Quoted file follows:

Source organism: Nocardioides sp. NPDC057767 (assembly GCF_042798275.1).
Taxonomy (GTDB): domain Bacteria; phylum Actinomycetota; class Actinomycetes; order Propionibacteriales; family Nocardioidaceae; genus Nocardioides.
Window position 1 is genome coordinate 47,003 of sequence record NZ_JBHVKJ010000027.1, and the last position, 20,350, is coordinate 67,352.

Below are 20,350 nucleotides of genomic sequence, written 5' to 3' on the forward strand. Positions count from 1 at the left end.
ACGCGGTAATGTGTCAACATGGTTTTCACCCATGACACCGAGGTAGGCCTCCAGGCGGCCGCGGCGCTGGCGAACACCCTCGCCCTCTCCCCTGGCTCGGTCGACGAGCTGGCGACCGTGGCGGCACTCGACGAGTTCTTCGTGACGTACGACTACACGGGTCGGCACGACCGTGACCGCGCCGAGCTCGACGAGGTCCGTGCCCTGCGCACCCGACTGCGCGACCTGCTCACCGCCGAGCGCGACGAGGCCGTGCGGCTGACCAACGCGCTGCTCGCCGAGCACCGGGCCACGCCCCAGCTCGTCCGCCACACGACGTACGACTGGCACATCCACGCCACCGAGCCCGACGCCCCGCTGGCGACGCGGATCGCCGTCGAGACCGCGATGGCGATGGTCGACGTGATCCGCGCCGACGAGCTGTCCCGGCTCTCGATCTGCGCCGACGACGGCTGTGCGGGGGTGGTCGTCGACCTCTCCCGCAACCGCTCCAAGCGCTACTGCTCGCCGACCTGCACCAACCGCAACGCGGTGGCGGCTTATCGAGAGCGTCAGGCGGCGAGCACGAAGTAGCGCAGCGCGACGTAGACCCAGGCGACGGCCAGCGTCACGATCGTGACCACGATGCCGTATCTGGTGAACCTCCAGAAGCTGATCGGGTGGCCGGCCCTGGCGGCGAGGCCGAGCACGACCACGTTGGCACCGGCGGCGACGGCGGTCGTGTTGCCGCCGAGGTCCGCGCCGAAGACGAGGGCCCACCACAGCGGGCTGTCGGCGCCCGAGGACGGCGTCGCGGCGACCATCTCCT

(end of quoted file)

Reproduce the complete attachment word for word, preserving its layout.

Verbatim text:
Source organism: Nocardioides sp. NPDC057767 (assembly GCF_042798275.1).
Taxonomy (GTDB): domain Bacteria; phylum Actinomycetota; class Actinomycetes; order Propionibacteriales; family Nocardioidaceae; genus Nocardioides.
Window position 1 is genome coordinate 47,003 of sequence record NZ_JBHVKJ010000027.1, and the last position, 20,350, is coordinate 67,352.

Below are 20,350 nucleotides of genomic sequence, written 5' to 3' on the forward strand. Positions count from 1 at the left end.
ACGCGGTAATGTGTCAACATGGTTTTCACCCATGACACCGAGGTAGGCCTCCAGGCGGCCGCGGCGCTGGCGAACACCCTCGCCCTCTCCCCTGGCTCGGTCGACGAGCTGGCGACCGTGGCGGCACTCGACGAGTTCTTCGTGACGTACGACTACACGGGTCGGCACGACCGTGACCGCGCCGAGCTCGACGAGGTCCGTGCCCTGCGCACCCGACTGCGCGACCTGCTCACCGCCGAGCGCGACGAGGCCGTGCGGCTGACCAACGCGCTGCTCGCCGAGCACCGGGCCACGCCCCAGCTCGTCCGCCACACGACGTACGACTGGCACATCCACGCCACCGAGCCCGACGCCCCGCTGGCGACGCGGATCGCCGTCGAGACCGCGATGGCGATGGTCGACGTGATCCGCGCCGACGAGCTGTCCCGGCTCTCGATCTGCGCCGACGACGGCTGTGCGGGGGTGGTCGTCGACCTCTCCCGCAACCGCTCCAAGCGCTACTGCTCGCCGACCTGCACCAACCGCAACGCGGTGGCGGCTTATCGAGAGCGTCAGGCGGCGAGCACGAAGTAGCGCAGCGCGACGTAGACCCAGGCGACGGCCAGCGTCACGATCGTGACCACGATGCCGTATCTGGTGAACCTCCAGAAGCTGATCGGGTGGCCGGCCCTGGCGGCGAGGCCGAGCACGACCACGTTGGCACCGGCGGCGACGGCGGTCGTGTTGCCGCCGAGGTCCGCGCCGAAGACGAGGGCCCACCACAGCGGGCTGTCGGCGCCCGAGGACGGCGTCGCGGCGACCATCTCCT